- Community ready to use your product. The number of people that knows ROS is increasing year after year. You need your product to be adopted fast. Also, you need that people from the world start developing for your robot. Finally there is the access to the community. By not making a ROS product, your product is completly out of the ROS circuit, so you cannot have access to all the code that is writen by third parties. You will have to start creating your own community. That is an overhead.
- Recruitment. It’s easier and faster to recruit for people with ROS knowledge that will be up to speed at your company faster.
As you can see, all the reasons I argue are business related. None are about the engineers are experiencing while developing.
While you are doing your first SLAM algorithm that works, your competitors are already making the robot understand vocal commands + SLAM + manipulation by using ROS. And the things just get worst as the project evolves, and you need to maintain the software.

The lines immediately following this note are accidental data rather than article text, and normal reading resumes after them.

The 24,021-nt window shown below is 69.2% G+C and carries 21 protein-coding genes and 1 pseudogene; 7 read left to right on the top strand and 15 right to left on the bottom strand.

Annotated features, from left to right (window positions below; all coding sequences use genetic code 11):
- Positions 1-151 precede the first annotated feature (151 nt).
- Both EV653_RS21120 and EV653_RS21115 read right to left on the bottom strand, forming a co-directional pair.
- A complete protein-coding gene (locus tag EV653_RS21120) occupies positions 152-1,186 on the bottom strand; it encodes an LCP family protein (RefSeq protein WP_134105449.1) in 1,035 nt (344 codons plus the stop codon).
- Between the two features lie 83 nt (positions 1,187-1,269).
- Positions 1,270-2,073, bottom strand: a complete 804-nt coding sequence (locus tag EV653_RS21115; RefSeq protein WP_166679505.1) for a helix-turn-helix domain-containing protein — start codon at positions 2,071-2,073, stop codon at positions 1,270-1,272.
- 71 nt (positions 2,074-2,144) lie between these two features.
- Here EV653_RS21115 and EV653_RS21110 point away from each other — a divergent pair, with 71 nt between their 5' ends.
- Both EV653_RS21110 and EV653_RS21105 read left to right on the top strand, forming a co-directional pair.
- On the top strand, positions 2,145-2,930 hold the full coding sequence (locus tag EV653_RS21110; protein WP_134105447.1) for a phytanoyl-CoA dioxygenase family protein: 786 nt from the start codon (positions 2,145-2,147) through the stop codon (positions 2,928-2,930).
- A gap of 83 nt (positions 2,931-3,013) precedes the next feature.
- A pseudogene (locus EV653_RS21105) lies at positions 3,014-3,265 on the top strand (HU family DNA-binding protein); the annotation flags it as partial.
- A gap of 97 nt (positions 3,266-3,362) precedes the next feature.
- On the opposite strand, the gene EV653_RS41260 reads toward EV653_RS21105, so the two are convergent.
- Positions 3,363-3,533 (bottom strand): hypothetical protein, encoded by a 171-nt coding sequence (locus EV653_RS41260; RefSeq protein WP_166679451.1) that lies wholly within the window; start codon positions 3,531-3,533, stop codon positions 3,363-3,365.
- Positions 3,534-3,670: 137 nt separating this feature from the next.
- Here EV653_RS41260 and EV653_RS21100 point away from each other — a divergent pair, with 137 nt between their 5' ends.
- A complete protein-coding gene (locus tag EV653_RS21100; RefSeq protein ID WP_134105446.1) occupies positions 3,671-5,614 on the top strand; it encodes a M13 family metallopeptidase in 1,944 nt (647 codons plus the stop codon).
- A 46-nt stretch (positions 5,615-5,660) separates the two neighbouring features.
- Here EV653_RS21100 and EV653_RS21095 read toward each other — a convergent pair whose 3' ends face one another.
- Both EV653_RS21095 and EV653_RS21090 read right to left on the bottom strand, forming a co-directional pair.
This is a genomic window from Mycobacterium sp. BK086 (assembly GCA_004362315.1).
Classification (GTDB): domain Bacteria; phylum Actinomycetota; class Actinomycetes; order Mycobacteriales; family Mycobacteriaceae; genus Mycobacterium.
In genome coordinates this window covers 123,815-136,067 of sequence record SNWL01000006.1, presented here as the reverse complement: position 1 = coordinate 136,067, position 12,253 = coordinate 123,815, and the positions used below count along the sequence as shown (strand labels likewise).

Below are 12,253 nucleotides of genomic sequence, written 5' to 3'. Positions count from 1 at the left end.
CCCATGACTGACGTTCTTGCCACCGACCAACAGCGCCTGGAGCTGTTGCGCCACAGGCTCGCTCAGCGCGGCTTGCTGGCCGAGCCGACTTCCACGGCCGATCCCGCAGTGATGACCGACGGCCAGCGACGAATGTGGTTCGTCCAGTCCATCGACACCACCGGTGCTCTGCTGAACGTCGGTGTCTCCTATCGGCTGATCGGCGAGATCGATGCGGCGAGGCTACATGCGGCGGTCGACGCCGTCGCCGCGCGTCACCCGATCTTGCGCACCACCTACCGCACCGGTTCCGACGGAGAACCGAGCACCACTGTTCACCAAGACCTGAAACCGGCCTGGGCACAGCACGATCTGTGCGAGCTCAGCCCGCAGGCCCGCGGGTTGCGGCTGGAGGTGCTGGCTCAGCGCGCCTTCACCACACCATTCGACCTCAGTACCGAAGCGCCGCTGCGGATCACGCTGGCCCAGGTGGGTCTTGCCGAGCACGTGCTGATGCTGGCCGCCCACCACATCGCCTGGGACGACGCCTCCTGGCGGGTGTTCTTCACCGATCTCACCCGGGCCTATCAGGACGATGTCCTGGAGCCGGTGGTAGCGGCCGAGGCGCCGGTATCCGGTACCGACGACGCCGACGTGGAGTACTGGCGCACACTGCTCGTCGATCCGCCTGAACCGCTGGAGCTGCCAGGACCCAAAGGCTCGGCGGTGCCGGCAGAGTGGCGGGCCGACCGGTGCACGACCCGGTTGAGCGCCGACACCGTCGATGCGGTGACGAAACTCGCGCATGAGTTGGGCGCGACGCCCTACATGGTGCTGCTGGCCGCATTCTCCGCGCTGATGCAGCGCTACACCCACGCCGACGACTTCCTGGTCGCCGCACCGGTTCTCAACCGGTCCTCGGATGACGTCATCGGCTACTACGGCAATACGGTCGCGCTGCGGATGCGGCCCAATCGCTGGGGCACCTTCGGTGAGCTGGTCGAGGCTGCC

In my opinion, I think that the article is more about doing the things one likes to do than doing an effective work. Being efficient but not effective. I think that for a startup, the opposite must be the aim (being effective, not efficient). Also the article is stating a lack of knowledge of ROS and how it can speed up the product to market time and simplify in the future the maintenance of the product.
I do understand that ROS has a stepped curve of learning, specially if you are not a software developer. That is why at our company, The Construct, we have built an online academy for fast learning of ROS (Robot Ignite Academy). I heavily recommend everybody to give it a try for free here and see how easy it could be to learn ROS with a good method (additionally, in case you like it, you can use the discount coupon MVP01201 for a 10% discount).
I can only say that Pulurobotic’s competitors are do using ROS. Here of some of the competitors that use ROS:
- Robotnik Summit XL
- Milvus Robotics MRP2
- Neobotix MPO-700
- Husarion ROSbot
- Pal Robotics PMB-2
- ClearPath Ridgeback
Judge by yourself.
- Efficient: doing tasks very fast
- Effective: doing the tasks that matter